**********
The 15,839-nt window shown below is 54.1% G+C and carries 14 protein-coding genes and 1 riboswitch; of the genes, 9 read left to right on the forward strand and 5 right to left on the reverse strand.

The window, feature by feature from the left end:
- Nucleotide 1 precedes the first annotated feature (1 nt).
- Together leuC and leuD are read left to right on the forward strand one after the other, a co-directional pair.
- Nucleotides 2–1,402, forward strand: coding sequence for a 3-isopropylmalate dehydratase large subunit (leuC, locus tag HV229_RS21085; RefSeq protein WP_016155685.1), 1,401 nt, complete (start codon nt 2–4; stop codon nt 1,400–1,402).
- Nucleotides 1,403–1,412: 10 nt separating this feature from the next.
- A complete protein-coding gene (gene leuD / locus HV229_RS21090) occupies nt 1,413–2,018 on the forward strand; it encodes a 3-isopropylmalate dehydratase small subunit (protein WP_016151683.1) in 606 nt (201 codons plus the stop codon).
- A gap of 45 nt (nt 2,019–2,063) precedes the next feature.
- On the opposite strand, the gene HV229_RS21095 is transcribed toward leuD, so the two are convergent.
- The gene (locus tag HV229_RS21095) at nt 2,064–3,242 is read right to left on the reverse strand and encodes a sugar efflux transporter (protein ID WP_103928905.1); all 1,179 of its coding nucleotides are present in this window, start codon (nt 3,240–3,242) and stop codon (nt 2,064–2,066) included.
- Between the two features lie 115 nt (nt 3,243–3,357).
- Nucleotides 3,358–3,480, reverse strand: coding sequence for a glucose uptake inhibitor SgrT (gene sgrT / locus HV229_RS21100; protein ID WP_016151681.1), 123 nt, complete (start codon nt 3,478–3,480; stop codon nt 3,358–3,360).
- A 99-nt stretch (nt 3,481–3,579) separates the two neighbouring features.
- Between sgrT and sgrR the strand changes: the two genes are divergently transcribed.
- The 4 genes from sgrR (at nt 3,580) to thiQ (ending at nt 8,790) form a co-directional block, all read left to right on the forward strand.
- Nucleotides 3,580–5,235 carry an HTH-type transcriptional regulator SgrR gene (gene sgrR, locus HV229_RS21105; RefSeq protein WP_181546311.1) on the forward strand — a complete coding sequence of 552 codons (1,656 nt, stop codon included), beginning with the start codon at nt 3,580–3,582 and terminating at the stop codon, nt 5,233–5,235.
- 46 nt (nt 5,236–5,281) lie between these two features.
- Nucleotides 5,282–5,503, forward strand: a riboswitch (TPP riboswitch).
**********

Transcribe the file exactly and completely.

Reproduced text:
The 15,839-nt window shown below is 54.1% G+C and carries 14 protein-coding genes and 1 riboswitch; of the genes, 9 read left to right on the forward strand and 5 right to left on the reverse strand.

The window, feature by feature from the left end:
- Nucleotide 1 precedes the first annotated feature (1 nt).
- Together leuC and leuD are read left to right on the forward strand one after the other, a co-directional pair.
- Nucleotides 2–1,402, forward strand: coding sequence for a 3-isopropylmalate dehydratase large subunit (leuC, locus tag HV229_RS21085; RefSeq protein WP_016155685.1), 1,401 nt, complete (start codon nt 2–4; stop codon nt 1,400–1,402).
- Nucleotides 1,403–1,412: 10 nt separating this feature from the next.
- A complete protein-coding gene (gene leuD / locus HV229_RS21090) occupies nt 1,413–2,018 on the forward strand; it encodes a 3-isopropylmalate dehydratase small subunit (protein WP_016151683.1) in 606 nt (201 codons plus the stop codon).
- A gap of 45 nt (nt 2,019–2,063) precedes the next feature.
- On the opposite strand, the gene HV229_RS21095 is transcribed toward leuD, so the two are convergent.
- The gene (locus tag HV229_RS21095) at nt 2,064–3,242 is read right to left on the reverse strand and encodes a sugar efflux transporter (protein ID WP_103928905.1); all 1,179 of its coding nucleotides are present in this window, start codon (nt 3,240–3,242) and stop codon (nt 2,064–2,066) included.
- Between the two features lie 115 nt (nt 3,243–3,357).
- Nucleotides 3,358–3,480, reverse strand: coding sequence for a glucose uptake inhibitor SgrT (gene sgrT / locus HV229_RS21100; protein ID WP_016151681.1), 123 nt, complete (start codon nt 3,478–3,480; stop codon nt 3,358–3,360).
- A 99-nt stretch (nt 3,481–3,579) separates the two neighbouring features.
- Between sgrT and sgrR the strand changes: the two genes are divergently transcribed.
- The 4 genes from sgrR (at nt 3,580) to thiQ (ending at nt 8,790) form a co-directional block, all read left to right on the forward strand.
- Nucleotides 3,580–5,235 carry an HTH-type transcriptional regulator SgrR gene (gene sgrR, locus HV229_RS21105; RefSeq protein WP_181546311.1) on the forward strand — a complete coding sequence of 552 codons (1,656 nt, stop codon included), beginning with the start codon at nt 3,580–3,582 and terminating at the stop codon, nt 5,233–5,235.
- 46 nt (nt 5,236–5,281) lie between these two features.
- Nucleotides 5,282–5,503, forward strand: a riboswitch (TPP riboswitch).